Carr’s Milling targets NPD as investment pays off

By Rod Addy contact

- Last updated on GMT

Carr's Milling's new £17M Kirkcaldy mill has helped the group double profit in its food division
Carr's Milling's new £17M Kirkcaldy mill has helped the group double profit in its food division

Related tags: Bread

Carr’s Milling will target home baking as a core area for flour development as its investment in plant and equipment brings burgeoning benefits for the sector, according to ceo Tim Davies.

“We are always looking to work alongside customers in product development,”​ Davies told FoodManufacture.co.uk, as the company released healthy results for the first half of its financial year.

“We see opportunity going forward particularly with home baking to look at growth. It’s one category that is growing quickly.”

Davies said major supermarkets had already acknowledged significant sales increases in home baking and were focusing on it for further development.

The investment in Carr’s flour mills, particularly its new £17M Kirkcaldy site, which the company reported was now operating on schedule, would support such development, he said.

​Flour accepted’

Commissioning began at the mill on September 1. “We were quickly able to get flour accepted by key customers, for example Warburtons, which has been really supportive of Carr’s,”​ said Davies. “We have been operating over the last four to five weeks at capacity there.”

The facility offered considerable food safety and technical improvements over older facilities, he added. For example, it had polished concrete flooring, whereas older-style mills had maple floors, which were more susceptible to contamination by bugs, he said.

Anne Margaret Crowe, analyst at Edison Investment Research, said: “The new mill makes it easier to ensure compliance with modern food standards, gives higher extraction rates and more flexible working, is more energy and labour efficient and benefits from a port-side location.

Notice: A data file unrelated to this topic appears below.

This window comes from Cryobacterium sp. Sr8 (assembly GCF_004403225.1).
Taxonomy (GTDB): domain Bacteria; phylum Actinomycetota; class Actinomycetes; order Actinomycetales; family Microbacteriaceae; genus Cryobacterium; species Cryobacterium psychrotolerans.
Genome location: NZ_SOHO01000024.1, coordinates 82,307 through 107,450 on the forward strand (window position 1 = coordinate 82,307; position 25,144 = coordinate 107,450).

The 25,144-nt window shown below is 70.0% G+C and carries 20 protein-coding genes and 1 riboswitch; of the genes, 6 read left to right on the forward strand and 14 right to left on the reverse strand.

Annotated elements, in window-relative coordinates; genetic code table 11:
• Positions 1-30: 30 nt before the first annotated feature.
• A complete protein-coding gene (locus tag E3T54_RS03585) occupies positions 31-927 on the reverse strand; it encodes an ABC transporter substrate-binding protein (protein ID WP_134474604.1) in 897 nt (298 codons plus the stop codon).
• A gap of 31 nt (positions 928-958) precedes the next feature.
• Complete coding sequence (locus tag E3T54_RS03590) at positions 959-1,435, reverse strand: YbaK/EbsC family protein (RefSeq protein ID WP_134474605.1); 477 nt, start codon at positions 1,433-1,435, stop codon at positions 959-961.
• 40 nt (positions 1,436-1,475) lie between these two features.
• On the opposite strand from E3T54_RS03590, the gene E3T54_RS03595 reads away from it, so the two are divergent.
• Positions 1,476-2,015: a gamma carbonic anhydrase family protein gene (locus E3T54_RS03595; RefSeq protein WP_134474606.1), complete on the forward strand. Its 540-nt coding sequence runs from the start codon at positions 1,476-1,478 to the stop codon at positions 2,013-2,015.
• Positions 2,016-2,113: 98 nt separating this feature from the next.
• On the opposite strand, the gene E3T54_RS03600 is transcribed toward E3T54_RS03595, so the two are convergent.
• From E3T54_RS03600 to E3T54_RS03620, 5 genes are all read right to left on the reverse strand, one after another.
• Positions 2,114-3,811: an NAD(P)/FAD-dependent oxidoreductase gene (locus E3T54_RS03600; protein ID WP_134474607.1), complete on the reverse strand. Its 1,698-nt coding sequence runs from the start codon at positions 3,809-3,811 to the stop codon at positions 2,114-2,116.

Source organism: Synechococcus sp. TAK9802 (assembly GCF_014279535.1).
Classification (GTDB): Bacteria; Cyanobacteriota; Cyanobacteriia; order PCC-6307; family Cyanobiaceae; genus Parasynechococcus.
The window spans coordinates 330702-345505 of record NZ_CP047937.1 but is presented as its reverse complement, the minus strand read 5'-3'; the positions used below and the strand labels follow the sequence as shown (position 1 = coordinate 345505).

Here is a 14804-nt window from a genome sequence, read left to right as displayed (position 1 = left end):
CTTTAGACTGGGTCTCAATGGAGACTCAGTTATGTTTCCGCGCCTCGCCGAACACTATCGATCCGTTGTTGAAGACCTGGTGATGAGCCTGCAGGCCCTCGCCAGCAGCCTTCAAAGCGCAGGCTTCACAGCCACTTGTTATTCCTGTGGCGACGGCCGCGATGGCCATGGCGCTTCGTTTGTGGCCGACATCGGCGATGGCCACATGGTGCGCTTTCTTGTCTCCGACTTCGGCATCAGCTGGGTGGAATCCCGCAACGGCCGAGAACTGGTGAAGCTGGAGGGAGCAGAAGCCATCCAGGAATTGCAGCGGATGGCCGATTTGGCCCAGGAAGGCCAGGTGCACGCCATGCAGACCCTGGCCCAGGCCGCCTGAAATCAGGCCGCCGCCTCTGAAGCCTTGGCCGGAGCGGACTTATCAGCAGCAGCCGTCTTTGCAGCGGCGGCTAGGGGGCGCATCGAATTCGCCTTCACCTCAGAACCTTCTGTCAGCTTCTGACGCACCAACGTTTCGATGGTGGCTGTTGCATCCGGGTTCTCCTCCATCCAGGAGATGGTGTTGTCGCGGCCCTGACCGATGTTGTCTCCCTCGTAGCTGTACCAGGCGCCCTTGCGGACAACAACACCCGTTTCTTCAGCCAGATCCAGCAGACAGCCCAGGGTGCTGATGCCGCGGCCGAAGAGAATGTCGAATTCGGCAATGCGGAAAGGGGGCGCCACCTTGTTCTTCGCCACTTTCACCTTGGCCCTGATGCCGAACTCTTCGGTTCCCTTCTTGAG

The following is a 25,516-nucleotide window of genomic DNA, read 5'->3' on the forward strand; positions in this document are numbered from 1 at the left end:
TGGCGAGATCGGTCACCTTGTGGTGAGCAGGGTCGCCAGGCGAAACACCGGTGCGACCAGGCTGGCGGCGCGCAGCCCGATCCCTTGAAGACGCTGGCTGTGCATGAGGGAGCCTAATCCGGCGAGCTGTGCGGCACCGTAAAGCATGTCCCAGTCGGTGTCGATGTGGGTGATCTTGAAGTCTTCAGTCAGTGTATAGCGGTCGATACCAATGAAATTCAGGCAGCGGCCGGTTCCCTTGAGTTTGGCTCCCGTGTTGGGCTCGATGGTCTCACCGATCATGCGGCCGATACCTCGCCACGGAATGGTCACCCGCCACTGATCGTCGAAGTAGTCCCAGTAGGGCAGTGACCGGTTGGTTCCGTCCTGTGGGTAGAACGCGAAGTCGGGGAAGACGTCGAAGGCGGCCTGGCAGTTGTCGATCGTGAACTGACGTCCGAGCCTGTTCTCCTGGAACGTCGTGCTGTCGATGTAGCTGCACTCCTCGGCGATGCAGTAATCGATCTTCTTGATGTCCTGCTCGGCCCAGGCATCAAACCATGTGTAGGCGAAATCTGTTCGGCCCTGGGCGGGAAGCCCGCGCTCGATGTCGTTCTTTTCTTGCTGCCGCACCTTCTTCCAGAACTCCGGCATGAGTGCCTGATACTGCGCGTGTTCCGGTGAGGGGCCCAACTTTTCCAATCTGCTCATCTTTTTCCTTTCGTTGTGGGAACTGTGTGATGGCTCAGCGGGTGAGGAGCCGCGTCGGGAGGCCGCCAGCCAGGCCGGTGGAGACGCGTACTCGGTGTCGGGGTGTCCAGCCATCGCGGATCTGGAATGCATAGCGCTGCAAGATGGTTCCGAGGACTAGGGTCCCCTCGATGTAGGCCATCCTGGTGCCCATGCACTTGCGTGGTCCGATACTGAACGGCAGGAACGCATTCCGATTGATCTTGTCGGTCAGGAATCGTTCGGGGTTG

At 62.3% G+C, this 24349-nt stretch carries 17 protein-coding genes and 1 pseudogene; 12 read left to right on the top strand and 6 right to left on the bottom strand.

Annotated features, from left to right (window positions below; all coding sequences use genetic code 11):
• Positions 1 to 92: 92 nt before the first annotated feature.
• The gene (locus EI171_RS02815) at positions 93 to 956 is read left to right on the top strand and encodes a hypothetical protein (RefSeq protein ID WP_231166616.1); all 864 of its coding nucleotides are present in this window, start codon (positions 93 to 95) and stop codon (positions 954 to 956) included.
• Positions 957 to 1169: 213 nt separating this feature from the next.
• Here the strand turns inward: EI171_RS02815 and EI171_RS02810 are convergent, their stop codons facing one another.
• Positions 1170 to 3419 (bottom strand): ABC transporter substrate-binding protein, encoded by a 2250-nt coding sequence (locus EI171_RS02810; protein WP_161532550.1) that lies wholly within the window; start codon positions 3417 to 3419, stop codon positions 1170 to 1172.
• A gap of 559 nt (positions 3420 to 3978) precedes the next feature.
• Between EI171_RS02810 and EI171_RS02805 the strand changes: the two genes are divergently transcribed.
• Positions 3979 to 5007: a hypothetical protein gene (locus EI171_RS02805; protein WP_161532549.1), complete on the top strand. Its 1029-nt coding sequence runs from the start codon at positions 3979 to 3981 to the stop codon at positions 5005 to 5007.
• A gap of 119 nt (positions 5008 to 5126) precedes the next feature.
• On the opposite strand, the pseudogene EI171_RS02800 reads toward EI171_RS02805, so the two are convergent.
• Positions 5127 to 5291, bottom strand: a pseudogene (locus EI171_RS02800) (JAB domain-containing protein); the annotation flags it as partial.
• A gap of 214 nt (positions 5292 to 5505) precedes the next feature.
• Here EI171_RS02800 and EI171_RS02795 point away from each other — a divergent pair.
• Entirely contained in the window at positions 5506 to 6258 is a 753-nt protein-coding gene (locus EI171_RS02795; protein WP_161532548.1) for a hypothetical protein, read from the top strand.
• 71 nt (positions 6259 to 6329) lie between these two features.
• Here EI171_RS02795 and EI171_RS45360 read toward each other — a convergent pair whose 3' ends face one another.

“This makes it less expensive to bring in the hard wheat required for bread flours from the other parts of the UK and overseas.”

Improved wheat harvests

Following improved 2013 wheat harvests, compared with 2012, Carr’s had been able to source a significant amount of wheat from the UK rather than overseas, which it had freighted by boat from Kent, said Crowe. This had saved an estimated £2–3 a tonne compared with road haulage, she added.

“Management expects to see a further improvement in the operational and commercial benefits from the new mill during the second half.”

Carr’s Milling Industries reported pre-tax profit up 2% to £10.1M in the six months ended March 1, 2014, compared with the same period last year. However, sales from continuing operations fell from £231.6M to £214.7M in the same period.

The company has acknowledged the Kirkcaldy mill has helped double profits in its food division.

“A modest increase in volumes was balanced by lower pricing, which reflected reduced commodity prices,”​ commented Crowe.

‘Pricing pressure’

“Pricing pressure from major food groups, which has been severe in previous years, continued to be an influence, especially for the Maldon mill, which is located in an area with numerous competitors.

“Pricing pressure from customers in Scotland and the Borders, where the group has an estimated 70 - 75% share of the independent market, appears to be relaxing as some customers recognise the benefits of the higher-quality flour output from the new Kirkcaldy mill.”

In addition to food, Carr’s Milling has agriculture and engineering divisions. The firm announced the acquisition of Chirton Engineering for £2.7M last week​.

Related topics: Bakery, Cereals and bakery preparations

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